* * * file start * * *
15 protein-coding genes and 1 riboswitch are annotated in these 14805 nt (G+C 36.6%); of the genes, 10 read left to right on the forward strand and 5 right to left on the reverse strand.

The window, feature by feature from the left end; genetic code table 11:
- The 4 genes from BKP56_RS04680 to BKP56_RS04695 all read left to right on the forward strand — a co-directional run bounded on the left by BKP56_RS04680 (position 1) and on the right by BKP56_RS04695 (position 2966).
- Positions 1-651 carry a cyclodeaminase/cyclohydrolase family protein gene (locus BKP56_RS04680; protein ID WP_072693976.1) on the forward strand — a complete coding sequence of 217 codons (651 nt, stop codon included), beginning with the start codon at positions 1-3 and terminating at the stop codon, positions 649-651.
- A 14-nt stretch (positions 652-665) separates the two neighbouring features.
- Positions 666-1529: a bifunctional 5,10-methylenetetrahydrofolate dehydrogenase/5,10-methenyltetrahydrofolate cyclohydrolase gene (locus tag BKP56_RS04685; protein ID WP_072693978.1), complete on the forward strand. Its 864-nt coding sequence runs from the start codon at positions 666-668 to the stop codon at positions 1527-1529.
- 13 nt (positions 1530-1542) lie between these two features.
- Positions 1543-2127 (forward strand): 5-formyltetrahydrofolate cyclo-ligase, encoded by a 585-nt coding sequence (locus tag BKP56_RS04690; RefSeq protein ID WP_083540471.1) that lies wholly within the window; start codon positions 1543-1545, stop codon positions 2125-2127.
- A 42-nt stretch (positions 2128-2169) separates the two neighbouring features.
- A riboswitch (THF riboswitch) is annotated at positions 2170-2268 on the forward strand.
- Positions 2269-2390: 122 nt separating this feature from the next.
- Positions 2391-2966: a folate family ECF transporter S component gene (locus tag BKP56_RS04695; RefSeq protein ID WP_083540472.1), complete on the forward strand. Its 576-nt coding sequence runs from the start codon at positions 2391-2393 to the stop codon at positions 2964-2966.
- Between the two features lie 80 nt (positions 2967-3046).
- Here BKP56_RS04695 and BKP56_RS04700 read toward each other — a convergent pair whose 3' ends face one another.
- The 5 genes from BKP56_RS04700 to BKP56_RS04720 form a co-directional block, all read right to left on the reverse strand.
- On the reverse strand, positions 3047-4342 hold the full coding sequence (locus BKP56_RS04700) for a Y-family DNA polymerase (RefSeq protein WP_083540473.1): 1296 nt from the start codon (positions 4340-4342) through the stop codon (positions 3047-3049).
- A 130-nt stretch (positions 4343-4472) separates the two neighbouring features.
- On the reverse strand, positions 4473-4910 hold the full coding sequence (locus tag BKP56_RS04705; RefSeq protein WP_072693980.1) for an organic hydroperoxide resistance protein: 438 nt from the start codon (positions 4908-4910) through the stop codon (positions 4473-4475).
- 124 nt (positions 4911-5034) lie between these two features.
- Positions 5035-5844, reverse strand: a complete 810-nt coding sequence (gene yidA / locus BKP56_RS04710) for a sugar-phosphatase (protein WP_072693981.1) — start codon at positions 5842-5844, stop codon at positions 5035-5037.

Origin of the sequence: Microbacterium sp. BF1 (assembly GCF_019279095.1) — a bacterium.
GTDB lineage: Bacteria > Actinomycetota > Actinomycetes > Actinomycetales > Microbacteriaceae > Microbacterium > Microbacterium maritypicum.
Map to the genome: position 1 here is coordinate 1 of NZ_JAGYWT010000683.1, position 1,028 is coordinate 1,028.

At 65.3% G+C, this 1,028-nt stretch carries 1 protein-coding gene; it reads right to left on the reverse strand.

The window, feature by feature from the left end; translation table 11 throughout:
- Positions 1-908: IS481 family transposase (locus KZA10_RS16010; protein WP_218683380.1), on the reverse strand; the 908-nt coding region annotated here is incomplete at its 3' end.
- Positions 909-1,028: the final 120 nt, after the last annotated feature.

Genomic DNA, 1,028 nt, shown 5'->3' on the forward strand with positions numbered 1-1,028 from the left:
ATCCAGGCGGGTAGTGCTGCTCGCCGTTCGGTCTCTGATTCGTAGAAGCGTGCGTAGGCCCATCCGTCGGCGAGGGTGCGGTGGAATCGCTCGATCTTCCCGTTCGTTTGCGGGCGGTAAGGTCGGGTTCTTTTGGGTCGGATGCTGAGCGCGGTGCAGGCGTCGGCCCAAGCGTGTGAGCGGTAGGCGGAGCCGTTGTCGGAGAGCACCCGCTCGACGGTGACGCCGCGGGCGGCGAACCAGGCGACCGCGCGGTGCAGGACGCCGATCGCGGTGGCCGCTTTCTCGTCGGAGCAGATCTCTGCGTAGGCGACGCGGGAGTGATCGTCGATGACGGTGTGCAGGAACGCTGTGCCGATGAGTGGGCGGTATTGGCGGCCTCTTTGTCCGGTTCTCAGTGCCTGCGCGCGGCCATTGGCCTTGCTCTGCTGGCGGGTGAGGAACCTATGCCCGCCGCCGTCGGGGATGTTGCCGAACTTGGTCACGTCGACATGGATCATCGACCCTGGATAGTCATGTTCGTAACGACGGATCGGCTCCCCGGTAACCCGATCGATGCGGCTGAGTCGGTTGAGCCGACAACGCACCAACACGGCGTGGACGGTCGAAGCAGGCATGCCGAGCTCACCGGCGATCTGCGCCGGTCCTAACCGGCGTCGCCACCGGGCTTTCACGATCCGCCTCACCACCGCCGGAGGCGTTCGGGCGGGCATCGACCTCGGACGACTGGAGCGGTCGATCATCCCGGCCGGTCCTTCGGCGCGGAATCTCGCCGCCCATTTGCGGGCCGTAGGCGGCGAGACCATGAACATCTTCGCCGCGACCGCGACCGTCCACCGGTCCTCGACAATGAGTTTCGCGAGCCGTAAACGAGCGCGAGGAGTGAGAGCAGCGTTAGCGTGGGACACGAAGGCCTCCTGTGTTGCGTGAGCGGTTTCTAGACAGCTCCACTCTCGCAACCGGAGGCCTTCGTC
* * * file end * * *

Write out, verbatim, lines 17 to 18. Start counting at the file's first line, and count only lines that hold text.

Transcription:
- A 130-nt stretch (positions 4343-4472) separates the two neighbouring features.
- On the reverse strand, positions 4473-4910 hold the full coding sequence (locus tag BKP56_RS04705; RefSeq protein WP_072693980.1) for an organic hydroperoxide resistance protein: 438 nt from the start codon (positions 4908-4910) through the stop codon (positions 4473-4475).